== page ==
Lipid peroxidation was analysed by measuring thiobarbituric acid reactive substances (TBARS) content, using the fluorimetric method of Yagi.27 Plasma was precipitated with phosphotungstic acid-sulphuric acid, heated at 95°C for 60 minutes with thiobarbituric acid, extracted with n-butanol, and the fluorescence read at 555 nm emission and 515 nm excitation. Data were expressed as nmol/ml.
Values are expressed as mean (SEM). Statistical significance was tested by the Mann-Whitney U test for comparison of data between groups, and the Wilcoxon signed ranks test for the comparison of sequential data within a group. Pearson’s correlation analyses were used to examine relations between markers of oxidative stress and severity scores of acute pancreatitis. All statistical tests were two sided and significance was assumed when p was less than 0.05.
Table 1 presents the basic characteristics of the patients and healthy controls. The age, sex distribution, and aetiologies of acute pancreatitis were similar in the two patient groups. Patients with severe acute pancreatitis had significantly higher Ranson’s scores, peak CRP concentrations, peak APACHE II scores, and complication points.
In blood from patients with both mild and severe acute pancreatitis, we detected significantly increased levels of lucigenin amplified CL (table 2), indicating augmented production of superoxide radicals by peripheral blood neutrophils. The range of CL levels was wide (217–4370 counts/10 seconds). Patients with severe disease had significantly higher levels of CL (severe 2381.9 (232.0) versus mild 1129.6 (120.4) counts/10 seconds, p<0.01), but the difference disappeared when further standardised to PMN counts (severe 0.23 (0.02) versus mild 0.20 (0.04), p>0.05). Nevertheless, significantly higher levels of CL/PMN were found in the severe disease group than in the control group. TBARS were significantly raised in patients with acute pancreatitis. Patients with severe pancreatitis had higher concentrations of TBARS (severe 6.2 (0.4) versus mild 4.0 (0.4), p<0.01), reflecting a progression of more vigorous lipid peroxidation.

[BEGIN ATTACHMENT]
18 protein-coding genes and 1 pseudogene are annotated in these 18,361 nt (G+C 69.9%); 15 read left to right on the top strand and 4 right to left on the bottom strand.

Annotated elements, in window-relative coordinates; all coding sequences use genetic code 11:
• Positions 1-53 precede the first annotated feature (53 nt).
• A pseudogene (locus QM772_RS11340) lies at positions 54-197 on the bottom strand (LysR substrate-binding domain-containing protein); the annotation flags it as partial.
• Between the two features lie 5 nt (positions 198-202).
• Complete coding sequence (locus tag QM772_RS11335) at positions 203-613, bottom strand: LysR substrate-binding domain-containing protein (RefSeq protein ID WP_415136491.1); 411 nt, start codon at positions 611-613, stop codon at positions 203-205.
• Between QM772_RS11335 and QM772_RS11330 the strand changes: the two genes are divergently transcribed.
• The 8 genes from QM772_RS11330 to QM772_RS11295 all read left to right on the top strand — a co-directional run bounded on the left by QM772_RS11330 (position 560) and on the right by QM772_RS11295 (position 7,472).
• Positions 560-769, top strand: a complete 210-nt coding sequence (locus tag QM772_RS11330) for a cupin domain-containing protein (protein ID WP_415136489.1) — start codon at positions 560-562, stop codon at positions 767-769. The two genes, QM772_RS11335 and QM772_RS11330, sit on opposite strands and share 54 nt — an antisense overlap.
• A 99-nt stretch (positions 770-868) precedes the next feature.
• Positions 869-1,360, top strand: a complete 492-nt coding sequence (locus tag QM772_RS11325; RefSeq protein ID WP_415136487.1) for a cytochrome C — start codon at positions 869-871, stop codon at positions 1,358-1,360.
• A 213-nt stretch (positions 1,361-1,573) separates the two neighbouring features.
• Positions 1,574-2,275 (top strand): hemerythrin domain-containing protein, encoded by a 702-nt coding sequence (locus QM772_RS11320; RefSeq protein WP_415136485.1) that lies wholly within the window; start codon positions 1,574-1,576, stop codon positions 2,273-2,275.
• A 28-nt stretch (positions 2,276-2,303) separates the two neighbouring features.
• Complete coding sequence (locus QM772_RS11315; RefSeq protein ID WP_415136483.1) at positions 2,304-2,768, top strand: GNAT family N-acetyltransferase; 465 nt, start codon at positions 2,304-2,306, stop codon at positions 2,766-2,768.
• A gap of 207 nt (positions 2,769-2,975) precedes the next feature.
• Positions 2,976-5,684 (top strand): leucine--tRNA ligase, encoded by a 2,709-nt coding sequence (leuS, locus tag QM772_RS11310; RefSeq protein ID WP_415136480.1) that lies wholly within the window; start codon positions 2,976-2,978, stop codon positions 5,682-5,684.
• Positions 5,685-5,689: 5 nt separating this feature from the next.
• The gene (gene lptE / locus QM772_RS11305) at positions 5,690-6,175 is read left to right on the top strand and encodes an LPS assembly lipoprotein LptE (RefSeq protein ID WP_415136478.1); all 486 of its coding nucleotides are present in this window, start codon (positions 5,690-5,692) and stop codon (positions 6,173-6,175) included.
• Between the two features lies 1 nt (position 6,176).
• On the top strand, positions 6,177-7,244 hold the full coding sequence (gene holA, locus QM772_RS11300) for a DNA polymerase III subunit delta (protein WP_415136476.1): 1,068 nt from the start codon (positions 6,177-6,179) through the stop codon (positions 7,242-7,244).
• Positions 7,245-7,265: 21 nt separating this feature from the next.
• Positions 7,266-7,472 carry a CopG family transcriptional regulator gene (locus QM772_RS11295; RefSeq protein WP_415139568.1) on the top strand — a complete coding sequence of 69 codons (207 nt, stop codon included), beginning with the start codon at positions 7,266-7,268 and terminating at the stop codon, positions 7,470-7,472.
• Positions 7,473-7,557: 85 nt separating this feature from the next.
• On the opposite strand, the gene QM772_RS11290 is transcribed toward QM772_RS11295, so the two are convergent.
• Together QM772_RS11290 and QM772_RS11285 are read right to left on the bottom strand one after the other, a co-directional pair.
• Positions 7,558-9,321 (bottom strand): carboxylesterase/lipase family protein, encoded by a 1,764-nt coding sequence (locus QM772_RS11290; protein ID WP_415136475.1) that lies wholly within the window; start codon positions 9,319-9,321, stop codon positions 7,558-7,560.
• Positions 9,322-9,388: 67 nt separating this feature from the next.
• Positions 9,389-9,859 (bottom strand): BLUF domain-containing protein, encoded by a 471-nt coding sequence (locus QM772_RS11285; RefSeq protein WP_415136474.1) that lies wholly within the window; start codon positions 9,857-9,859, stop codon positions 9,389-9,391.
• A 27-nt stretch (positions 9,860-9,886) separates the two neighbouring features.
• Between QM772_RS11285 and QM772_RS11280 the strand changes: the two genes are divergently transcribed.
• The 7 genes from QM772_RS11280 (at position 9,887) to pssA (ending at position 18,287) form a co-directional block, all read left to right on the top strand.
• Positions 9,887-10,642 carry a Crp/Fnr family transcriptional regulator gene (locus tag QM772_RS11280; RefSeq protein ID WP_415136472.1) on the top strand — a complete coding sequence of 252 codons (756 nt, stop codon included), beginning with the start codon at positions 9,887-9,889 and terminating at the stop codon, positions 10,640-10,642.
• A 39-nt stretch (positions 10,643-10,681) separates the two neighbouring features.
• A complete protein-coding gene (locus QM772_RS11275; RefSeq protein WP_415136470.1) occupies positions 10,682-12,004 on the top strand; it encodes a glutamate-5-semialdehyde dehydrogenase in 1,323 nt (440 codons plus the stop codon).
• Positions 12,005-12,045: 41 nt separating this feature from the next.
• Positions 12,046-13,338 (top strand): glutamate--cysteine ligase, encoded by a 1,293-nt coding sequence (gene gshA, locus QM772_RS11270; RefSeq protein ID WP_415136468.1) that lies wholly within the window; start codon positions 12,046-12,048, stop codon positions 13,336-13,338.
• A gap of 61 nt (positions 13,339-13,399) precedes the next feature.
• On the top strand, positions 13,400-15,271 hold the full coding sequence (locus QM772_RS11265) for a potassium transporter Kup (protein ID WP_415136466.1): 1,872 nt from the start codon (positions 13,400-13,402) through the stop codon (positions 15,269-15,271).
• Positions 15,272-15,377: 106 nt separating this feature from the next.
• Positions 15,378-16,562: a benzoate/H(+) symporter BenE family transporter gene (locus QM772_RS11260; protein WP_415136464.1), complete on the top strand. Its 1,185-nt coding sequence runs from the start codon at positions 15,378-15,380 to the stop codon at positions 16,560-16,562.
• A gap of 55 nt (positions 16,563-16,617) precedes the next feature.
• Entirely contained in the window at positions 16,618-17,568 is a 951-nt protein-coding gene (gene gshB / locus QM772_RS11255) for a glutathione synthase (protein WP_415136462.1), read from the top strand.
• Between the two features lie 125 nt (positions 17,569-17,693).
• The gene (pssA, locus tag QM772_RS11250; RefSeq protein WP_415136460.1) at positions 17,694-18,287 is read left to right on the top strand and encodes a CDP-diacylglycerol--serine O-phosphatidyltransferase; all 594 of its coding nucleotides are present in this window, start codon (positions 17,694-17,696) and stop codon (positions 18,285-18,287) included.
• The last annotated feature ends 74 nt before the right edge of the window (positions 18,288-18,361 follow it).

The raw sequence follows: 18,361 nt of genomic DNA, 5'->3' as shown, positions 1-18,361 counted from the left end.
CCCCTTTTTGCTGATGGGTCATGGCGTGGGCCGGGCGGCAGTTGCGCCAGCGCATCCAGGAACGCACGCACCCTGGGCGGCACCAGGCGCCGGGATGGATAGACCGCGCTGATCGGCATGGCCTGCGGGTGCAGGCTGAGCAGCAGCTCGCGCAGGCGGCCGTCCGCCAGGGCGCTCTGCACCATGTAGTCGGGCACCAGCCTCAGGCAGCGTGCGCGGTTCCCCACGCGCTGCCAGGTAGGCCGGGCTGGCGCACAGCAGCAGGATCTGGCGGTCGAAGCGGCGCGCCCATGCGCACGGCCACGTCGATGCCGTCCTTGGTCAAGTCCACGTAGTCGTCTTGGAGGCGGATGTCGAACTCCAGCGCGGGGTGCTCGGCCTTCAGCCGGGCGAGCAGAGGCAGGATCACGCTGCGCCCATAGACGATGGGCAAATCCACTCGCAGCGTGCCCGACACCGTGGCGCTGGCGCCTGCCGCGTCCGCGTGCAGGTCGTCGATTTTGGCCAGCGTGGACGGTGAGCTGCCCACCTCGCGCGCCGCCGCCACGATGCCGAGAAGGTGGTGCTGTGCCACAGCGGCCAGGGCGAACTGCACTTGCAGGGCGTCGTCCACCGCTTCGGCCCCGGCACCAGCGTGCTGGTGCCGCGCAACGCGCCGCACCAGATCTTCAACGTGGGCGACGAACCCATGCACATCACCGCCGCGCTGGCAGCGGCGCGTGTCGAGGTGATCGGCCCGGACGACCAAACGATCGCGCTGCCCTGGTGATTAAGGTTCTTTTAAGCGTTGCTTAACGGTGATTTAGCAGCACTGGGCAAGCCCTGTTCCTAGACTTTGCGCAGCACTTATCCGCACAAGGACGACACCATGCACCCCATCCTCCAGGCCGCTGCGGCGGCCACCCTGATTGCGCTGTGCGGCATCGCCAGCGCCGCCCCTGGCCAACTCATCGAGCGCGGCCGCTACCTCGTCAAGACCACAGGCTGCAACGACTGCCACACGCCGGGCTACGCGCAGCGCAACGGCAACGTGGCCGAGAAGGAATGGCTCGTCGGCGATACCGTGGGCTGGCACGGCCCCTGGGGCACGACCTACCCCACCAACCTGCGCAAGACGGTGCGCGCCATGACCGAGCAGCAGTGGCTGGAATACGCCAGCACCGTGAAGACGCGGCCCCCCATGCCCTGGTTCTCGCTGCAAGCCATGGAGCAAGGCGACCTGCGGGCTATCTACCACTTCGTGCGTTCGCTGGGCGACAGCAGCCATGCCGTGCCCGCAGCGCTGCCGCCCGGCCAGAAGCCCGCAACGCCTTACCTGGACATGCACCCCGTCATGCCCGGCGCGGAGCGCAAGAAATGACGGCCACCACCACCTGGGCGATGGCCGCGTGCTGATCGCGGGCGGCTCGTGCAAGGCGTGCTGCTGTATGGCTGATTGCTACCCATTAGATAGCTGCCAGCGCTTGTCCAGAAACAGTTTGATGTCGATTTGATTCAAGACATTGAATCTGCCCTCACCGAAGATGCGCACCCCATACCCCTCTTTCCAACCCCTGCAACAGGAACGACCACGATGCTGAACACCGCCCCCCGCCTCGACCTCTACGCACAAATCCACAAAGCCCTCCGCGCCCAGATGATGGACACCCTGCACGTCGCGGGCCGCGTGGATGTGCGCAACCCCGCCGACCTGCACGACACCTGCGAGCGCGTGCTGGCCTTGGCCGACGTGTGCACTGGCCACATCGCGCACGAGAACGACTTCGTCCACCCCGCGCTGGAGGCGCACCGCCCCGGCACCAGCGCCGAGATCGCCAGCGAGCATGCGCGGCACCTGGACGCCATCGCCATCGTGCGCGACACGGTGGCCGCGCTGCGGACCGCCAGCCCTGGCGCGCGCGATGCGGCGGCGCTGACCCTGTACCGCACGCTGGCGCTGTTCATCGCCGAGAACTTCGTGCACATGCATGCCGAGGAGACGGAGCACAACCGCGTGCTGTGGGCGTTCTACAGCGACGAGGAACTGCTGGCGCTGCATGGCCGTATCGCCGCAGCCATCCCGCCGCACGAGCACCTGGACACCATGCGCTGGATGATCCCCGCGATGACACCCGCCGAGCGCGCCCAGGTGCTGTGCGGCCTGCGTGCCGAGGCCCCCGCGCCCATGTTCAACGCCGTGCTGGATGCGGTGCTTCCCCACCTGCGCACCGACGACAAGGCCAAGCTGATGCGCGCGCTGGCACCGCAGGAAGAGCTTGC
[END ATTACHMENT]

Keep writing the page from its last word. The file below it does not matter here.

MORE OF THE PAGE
With respect to plasma antioxidant defences, patients with acute pancreatitis showed significantly reduced levels of TAA, but the ratio of DHAA to TAA was increased (table 2). In contrast, plasma α tocopherol concentrations, whether expressed in mg/l or in relation to plasma total lipids, were less affected. Although patients with severe disease exhibited lower α tocopherol levels (p<0.05), this could be attributed to one patient presenting with severe necrotising pancreatitis and multiple organ dysfunction who eventually died. The α tocopherol concentration of this patient was lower than the lower limit in controls (8.72 mg/l), and the plasma TAA level was almost undetectable (less than 0.5 mg/l).
Table 3 presents Pearson’s coefficients of correlation between oxidative stress indexes and multiple severity scores of acute pancreatitis for all patients. They varied from −0.363 to 0.705. Most prominent correlations were identified between CL and TBARS and severity scores including Ranson’s score, peak APACHE II score, and complication points (p<0.001). The correlation disappeared when CL was standardised to peripheral blood PMN counts. The correlations between TAA, DHAA:TAA, and severity scores were less strong but still significant. There were no discernible correlations between disease severity and α tocopherol levels. In addition, CL levels were found to correlate negatively with TAA concentrations (r=−0.466, p<0.001), and positively with DHAA:TAA (r=0.304, p<0.01) and TBARS levels (r=0.389, p<0.01).